Norman downplays his chances at Birkdale, but golf gods owe him one more major

Norman downplays his chances at Birkdale, but golf gods owe him one more major

Greg Norman with his caddie, Linn Strickler.
John Biever/SI

SOUTHPORT, England — The old golfer and the old caddie appeared behind the white clubhouse, their silver hair blowing despite baseball caps pulled low. Greg Norman and Linn Strickler have more than a half-century of links golf knowledge between them, even if their muscles and bones don’t work as well as they used to.

Strickler once caddied for Ben Crenshaw, a two-time Masters champion who spent a career battling Norman in golf’s biggest events. Now, Strickler is standing beside Norman, 53, the lion in winter searching for a last shot at glory, in second place at the 137th British Open at Royal Birkdale through 36 holes.

“Nothing’s changed,” Strickler, 58, said. “He’s got it, the competitive edge. Just knocking the rust off.”

Does it feel like Strickler has stepped back in time?

“H.G. Wells,” he replied.

After a career as one of the best players in the game-and its most star-crossed-Norman has returned to the forefront of a major, carrying a gallery through fairways and fescue as in years past. Fifteen years after winning the British Open for the second time and a dozen years removed from his memorable collapse at the Masters, Norman is flirting with triumph — or disaster — yet again.

With back-to-back 70s, he can continue to play down his expectations and talk all he wants about his off-the-course happiness and new bride Chris Evert, but he has taken ahold of this championship the way he used to and the way Tiger Woods does now.

With Strickler looking on, Norman straddled a bunker on 16, blasted out from an awkward lie, and saved par. He buried a 12-foot putt for bogey on 17 and a 20-footer for par on 18.

“Of course you feel like you’re stepping back in time,” said Norman, who married Evert in the Bahamas last month. “My expectations were almost nil coming in, to tell you the truth. I hadn’t played a lot of golf. My mind has been elsewhere in the last month. My expectations are still realistically low, and I have to be that way. I can’t sit here and say, ‘I’m playing well and I’m going to do it.’ I still haven’t been there for a long time.”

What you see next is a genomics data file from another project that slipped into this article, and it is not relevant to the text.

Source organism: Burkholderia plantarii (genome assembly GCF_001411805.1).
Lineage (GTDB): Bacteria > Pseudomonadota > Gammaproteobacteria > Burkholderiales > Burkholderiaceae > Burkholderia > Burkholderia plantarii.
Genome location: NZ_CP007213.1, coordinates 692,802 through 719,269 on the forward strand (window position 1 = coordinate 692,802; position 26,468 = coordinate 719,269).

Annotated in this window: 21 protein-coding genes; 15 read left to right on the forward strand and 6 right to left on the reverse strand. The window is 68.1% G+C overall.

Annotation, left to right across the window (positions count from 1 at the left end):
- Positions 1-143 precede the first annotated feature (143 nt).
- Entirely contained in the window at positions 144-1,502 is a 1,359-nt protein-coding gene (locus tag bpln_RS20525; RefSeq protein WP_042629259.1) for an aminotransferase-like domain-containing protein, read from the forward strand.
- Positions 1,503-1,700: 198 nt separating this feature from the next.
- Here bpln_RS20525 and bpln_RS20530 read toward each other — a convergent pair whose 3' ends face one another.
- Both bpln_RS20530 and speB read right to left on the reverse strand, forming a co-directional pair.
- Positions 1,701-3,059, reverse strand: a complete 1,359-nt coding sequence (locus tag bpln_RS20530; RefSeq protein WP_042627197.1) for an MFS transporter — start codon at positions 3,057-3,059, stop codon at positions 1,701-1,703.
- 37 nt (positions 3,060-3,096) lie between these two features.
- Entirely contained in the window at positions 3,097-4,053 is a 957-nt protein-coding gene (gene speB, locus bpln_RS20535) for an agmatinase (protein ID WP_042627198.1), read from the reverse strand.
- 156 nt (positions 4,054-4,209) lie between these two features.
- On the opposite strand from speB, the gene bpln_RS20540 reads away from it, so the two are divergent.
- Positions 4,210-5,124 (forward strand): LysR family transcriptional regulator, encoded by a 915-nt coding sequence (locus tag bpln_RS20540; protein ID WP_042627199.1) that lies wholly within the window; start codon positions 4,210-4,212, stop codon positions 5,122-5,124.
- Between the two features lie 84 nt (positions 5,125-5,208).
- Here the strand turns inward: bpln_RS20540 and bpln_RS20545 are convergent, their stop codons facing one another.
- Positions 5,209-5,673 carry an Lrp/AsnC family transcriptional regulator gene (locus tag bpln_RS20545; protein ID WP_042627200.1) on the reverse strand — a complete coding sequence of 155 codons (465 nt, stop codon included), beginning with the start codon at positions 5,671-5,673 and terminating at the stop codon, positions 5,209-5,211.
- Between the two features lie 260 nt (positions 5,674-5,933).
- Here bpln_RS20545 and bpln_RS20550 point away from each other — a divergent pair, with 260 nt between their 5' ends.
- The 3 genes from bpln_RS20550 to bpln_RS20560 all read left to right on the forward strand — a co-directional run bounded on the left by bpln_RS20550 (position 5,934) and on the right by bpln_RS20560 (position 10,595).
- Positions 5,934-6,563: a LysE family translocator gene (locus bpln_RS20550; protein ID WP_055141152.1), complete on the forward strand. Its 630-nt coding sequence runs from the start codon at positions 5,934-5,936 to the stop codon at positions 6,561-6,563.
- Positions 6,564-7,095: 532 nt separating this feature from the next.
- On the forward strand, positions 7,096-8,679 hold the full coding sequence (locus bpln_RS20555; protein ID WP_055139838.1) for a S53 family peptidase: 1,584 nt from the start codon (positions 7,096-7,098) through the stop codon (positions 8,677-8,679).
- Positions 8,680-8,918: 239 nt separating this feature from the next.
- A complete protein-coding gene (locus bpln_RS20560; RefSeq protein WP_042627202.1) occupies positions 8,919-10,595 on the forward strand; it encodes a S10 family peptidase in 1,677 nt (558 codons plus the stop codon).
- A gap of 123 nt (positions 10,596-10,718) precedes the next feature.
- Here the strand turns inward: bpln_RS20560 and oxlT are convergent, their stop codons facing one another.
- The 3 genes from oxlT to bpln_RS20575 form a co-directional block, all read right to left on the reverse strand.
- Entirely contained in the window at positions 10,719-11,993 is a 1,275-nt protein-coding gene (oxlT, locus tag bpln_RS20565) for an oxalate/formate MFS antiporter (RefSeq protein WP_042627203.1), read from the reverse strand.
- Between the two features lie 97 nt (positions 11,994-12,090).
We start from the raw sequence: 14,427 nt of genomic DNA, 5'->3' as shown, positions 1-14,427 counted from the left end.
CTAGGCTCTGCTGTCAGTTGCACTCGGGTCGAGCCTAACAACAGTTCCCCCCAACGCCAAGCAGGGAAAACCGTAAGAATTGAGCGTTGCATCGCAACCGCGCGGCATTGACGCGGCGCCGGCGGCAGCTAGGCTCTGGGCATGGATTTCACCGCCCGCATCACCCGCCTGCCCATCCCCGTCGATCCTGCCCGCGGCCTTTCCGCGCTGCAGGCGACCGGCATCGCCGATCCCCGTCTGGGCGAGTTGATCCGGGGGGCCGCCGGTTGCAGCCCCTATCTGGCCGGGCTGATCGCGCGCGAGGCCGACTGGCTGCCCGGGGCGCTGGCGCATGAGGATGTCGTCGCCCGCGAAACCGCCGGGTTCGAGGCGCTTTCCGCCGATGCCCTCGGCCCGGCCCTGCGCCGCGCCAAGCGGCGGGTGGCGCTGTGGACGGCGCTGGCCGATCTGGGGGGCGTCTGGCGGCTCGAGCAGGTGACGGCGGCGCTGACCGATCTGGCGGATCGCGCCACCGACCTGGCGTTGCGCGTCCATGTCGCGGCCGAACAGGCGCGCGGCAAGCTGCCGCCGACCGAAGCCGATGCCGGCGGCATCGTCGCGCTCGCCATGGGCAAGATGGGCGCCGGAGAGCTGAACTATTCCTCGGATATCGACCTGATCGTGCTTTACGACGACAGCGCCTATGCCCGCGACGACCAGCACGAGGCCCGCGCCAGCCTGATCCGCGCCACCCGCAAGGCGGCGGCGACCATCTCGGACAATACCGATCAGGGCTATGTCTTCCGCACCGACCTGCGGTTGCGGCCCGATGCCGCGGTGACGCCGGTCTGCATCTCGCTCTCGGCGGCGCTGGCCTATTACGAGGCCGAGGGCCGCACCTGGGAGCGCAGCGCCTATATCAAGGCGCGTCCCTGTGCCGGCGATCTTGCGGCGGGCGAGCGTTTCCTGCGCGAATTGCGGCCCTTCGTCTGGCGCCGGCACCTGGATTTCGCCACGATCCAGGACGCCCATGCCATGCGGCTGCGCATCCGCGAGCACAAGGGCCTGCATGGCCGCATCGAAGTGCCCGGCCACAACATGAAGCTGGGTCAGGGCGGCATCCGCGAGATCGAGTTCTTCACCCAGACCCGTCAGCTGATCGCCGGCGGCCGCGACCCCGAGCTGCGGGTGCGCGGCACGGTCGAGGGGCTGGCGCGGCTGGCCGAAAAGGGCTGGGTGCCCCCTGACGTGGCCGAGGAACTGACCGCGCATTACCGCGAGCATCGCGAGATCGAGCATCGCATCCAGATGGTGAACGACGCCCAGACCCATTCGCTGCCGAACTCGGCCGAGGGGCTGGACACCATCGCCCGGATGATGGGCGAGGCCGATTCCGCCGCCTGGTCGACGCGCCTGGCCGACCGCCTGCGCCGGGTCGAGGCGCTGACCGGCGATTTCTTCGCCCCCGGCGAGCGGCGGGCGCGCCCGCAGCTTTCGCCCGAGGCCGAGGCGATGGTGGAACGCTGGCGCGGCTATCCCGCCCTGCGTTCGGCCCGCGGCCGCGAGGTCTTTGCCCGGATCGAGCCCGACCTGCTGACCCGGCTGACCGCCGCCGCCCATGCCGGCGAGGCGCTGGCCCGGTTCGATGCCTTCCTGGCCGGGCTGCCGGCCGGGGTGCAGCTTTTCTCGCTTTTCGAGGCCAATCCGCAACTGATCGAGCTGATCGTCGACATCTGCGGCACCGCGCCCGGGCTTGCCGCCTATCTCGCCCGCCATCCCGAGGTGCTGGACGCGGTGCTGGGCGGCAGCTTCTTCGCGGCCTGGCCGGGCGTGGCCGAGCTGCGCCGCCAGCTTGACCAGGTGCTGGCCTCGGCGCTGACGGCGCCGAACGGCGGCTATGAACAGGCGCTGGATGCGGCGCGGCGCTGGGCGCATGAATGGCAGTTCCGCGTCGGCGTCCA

It’s impossible to forget those days when Norman was there at the end of what seemed like every major. The British Open titles (1986, 1993) and the near misses (’86 Masters, Jack Nicklaus; ’87 Masters, Larry Mize; ’95 Masters, Crenshaw; ’96 Masters, Nick Faldo; ’99 Masters, Jose Maria Olazabal; ’84 U.S. Open, Fuzzy Zoeller; ’86 U.S. Open, Ray Floyd; ’95 U.S. Open, Corey Pavin; ’86 P.G.A. Championship, Bob Tway-and on and on and on).

Still, Norman says he doesn’t believe golf owes him one more major, despite all the close calls. “I think you’ve just got to take advantage of the situation you’re in,” he said. “I think Jack’s victory in ’86, that was a tough one. He came back on a fast and furious back nine [shooting 30] to do what he needed to do. That goes to show you-46, 53, there’s not much different in age right there.”

So Norman does know how special this weekend could be, how one more claret jug might be the perfect bookend to an imperfect career. He has a tennis legend in Evert in his corner and an old caddie on his bag.

“I was available, ready, willing and able,” Strickler said.

And maybe, just maybe, so is Greg Norman.